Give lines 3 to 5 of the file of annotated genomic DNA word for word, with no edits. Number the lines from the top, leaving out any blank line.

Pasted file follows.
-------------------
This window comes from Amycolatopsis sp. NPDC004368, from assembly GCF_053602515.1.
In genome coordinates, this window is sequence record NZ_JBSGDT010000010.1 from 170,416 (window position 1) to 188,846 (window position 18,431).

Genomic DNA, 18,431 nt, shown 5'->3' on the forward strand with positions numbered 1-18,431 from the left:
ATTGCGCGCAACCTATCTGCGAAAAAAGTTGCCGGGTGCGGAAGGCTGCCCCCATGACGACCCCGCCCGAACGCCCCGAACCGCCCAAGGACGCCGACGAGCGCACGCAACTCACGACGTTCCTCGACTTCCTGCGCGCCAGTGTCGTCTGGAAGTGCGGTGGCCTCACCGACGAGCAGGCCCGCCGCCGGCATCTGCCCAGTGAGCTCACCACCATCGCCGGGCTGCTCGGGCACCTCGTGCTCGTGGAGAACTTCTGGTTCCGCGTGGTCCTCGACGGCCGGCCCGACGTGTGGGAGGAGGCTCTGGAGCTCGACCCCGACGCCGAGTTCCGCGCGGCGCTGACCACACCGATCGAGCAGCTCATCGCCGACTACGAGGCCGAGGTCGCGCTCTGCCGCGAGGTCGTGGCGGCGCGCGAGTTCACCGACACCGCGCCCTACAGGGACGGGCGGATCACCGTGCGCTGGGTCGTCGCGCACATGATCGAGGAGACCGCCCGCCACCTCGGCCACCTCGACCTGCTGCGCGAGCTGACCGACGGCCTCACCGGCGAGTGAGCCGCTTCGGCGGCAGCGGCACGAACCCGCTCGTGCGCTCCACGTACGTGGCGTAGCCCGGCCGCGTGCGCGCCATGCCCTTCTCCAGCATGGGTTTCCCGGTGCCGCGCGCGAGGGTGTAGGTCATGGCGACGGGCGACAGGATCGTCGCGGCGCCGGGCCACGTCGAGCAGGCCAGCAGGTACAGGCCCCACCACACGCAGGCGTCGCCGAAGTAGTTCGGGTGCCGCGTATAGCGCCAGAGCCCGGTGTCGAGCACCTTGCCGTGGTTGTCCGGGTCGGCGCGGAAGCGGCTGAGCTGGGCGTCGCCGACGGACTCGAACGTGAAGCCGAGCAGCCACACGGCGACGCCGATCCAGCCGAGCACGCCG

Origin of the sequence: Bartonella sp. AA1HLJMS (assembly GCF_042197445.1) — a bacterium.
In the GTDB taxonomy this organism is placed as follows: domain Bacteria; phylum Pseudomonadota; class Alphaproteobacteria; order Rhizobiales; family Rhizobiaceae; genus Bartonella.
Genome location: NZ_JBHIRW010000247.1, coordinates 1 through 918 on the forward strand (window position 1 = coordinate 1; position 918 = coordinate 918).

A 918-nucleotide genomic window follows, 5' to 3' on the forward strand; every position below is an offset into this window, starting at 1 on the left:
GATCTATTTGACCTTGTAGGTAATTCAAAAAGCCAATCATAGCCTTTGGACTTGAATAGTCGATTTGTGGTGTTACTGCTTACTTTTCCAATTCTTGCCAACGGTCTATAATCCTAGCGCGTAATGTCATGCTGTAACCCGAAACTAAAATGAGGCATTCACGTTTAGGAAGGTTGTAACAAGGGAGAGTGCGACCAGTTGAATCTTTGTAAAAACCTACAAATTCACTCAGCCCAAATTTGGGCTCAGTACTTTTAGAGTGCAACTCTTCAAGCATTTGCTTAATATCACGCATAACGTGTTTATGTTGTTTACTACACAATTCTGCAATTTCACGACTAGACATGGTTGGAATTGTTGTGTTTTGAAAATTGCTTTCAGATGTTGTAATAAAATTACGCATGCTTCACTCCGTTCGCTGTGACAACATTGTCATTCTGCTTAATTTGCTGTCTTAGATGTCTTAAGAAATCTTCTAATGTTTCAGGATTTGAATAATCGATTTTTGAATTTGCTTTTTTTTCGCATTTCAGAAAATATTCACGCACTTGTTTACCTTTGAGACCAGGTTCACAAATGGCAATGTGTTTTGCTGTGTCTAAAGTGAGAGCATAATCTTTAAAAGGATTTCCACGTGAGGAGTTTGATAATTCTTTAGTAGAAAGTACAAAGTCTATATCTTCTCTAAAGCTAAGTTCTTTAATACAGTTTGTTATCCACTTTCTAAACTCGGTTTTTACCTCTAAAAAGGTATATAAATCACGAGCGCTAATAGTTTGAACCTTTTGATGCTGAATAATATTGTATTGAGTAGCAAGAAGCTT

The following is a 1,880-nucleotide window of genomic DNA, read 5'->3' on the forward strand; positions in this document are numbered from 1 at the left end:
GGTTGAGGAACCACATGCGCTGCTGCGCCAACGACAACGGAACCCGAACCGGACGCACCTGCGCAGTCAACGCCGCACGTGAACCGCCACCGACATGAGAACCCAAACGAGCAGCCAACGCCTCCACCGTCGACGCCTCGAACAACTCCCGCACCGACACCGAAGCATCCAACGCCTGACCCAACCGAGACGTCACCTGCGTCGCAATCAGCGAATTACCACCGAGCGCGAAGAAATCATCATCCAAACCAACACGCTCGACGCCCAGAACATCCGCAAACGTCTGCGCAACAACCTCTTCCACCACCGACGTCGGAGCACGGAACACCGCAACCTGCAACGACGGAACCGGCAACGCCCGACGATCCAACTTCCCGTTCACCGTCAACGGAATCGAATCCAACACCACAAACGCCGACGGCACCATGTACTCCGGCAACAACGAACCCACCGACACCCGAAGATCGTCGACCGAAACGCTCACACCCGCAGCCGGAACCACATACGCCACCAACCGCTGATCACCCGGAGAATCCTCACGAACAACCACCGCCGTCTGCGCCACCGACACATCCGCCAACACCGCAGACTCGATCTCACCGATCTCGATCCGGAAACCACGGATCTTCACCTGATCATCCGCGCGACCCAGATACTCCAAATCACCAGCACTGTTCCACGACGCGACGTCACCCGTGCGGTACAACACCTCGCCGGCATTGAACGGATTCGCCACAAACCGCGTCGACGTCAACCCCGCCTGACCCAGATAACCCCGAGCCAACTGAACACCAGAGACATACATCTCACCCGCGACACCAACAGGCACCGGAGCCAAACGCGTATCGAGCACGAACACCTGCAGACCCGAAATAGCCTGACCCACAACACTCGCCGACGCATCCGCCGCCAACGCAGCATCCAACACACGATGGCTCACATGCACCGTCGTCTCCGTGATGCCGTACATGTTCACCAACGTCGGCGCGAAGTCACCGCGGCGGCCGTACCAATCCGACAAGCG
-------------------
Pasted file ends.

Genomic DNA, 18,431 nt, shown 5'->3' on the forward strand with positions numbered 1-18,431 from the left:
ATTGCGCGCAACCTATCTGCGAAAAAAGTTGCCGGGTGCGGAAGGCTGCCCCCATGACGACCCCGCCCGAACGCCCCGAACCGCCCAAGGACGCCGACGAGCGCACGCAACTCACGACGTTCCTCGACTTCCTGCGCGCCAGTGTCGTCTGGAAGTGCGGTGGCCTCACCGACGAGCAGGCCCGCCGCCGGCATCTGCCCAGTGAGCTCACCACCATCGCCGGGCTGCTCGGGCACCTCGTGCTCGTGGAGAACTTCTGGTTCCGCGTGGTCCTCGACGGCCGGCCCGACGTGTGGGAGGAGGCTCTGGAGCTCGACCCCGACGCCGAGTTCCGCGCGGCGCTGACCACACCGATCGAGCAGCTCATCGCCGACTACGAGGCCGAGGTCGCGCTCTGCCGCGAGGTCGTGGCGGCGCGCGAGTTCACCGACACCGCGCCCTACAGGGACGGGCGGATCACCGTGCGCTGGGTCGTCGCGCACATGATCGAGGAGACCGCCCGCCACCTCGGCCACCTCGACCTGCTGCGCGAGCTGACCGACGGCCTCACCGGCGAGTGAGCCGCTTCGGCGGCAGCGGCACGAACCCGCTCGTGCGCTCCACGTACGTGGCGTAGCCCGGCCGCGTGCGCGCCATGCCCTTCTCCAGCATGGGTTTCCCGGTGCCGCGCGCGAGGGTGTAGGTCATGGCGACGGGCGACAGGATCGTCGCGGCGCCGGGCCACGTCGAGCAGGCCAGCAGGTACAGGCCCCACCACACGCAGGCGTCGCCGAAGTAGTTCGGGTGCCGCGTATAGCGCCAGAGCCCGGTGTCGAGCACCTTGCCGTGGTTGTCCGGGTCGGCGCGGAAGCGGCTGAGCTGGGCGTCGCCGACGGACTCGAACGTGAAGCCGAGCAGCCACACGGCGACGCCGATCCAGCCGAGCACGCCG

Origin of the sequence: Bartonella sp. AA1HLJMS (assembly GCF_042197445.1) — a bacterium.